I am trying to find some use of the Benford’s law in testing.
“Benford’s law, also called the first-digit law, states that in lists of numbers from many (but not all) real-life sources of data, the leading digit is distributed in a specific, non-uniform way. According to this law, the first digit is 1 about 30% of the time, and larger digits occur as the leading digit with lower and lower frequency, to the point where 9 as a first digit occurs less than 5% of the time. This distribution of first digits is the same as the widths of gridlines on the logarithmic scale. Benford’s law also gives the expected distribution for digits beyond the first, which approach a uniform distribution as the digit place goes to the right.” –wikipedia
I thought I found a solution when googling by “1”,”2”,”3” or “one”, “two”, “three” or using even quotes for the same searches to be the exact match. But then I realized that I can hit a search result containing “two hundred and twenty one” when searching for “one” so I am very far from applying the principle in a relevant way.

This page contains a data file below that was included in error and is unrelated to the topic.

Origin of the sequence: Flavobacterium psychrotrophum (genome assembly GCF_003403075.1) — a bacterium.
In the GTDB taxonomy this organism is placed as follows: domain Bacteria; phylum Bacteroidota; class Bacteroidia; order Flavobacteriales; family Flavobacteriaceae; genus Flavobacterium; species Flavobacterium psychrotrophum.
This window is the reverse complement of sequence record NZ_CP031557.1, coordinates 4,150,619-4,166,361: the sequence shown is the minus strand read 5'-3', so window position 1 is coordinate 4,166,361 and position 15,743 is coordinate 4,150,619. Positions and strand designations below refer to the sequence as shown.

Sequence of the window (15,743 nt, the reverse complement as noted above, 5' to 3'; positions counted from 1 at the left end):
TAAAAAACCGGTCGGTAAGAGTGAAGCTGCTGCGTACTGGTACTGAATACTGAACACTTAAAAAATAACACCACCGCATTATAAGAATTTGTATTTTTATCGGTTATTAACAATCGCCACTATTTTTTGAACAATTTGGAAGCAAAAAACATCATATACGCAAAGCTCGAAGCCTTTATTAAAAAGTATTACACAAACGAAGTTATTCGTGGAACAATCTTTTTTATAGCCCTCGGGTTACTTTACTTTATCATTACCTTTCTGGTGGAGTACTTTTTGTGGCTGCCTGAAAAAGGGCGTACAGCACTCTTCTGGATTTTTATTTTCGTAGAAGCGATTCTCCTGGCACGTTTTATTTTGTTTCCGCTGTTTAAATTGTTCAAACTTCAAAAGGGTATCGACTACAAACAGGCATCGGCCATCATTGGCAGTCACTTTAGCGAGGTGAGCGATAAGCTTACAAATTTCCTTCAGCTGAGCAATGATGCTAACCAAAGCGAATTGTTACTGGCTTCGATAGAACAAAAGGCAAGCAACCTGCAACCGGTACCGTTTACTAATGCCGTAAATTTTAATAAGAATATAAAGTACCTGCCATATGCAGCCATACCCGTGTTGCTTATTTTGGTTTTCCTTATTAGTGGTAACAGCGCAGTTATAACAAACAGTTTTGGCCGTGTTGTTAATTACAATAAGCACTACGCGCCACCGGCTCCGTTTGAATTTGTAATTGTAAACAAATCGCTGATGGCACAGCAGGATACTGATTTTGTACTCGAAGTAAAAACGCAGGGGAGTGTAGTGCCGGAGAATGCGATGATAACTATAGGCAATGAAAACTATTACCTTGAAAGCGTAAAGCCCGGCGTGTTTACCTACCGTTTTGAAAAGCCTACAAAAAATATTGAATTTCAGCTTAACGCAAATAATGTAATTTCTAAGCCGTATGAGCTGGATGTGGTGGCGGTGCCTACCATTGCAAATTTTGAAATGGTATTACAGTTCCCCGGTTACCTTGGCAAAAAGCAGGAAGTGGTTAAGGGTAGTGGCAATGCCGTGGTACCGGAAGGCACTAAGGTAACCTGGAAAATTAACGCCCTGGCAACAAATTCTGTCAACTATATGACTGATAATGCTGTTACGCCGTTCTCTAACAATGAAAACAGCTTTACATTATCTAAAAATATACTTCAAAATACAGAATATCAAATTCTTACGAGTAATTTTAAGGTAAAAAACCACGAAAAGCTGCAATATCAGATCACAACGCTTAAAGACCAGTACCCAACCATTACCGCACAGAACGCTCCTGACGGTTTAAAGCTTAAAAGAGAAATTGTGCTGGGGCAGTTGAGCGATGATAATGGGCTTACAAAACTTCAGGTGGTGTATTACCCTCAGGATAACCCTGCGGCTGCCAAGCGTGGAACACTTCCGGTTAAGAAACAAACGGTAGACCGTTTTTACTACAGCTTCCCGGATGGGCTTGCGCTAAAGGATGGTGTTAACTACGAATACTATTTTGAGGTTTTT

Well it seems to make some sense though based on the graph, so maybe it’s some sort of applicable variation.
But let’s try something more relevant:
List of countries by number of mobile phones in use
|49||United Arab Emirates||11,540,040|
Starting digits for the number of mobile phones in this list:
Considering that the data sample has only 61 records and for the first digits we have a success, I think its “relevant enough” and the example is “acceptable”.ShareThis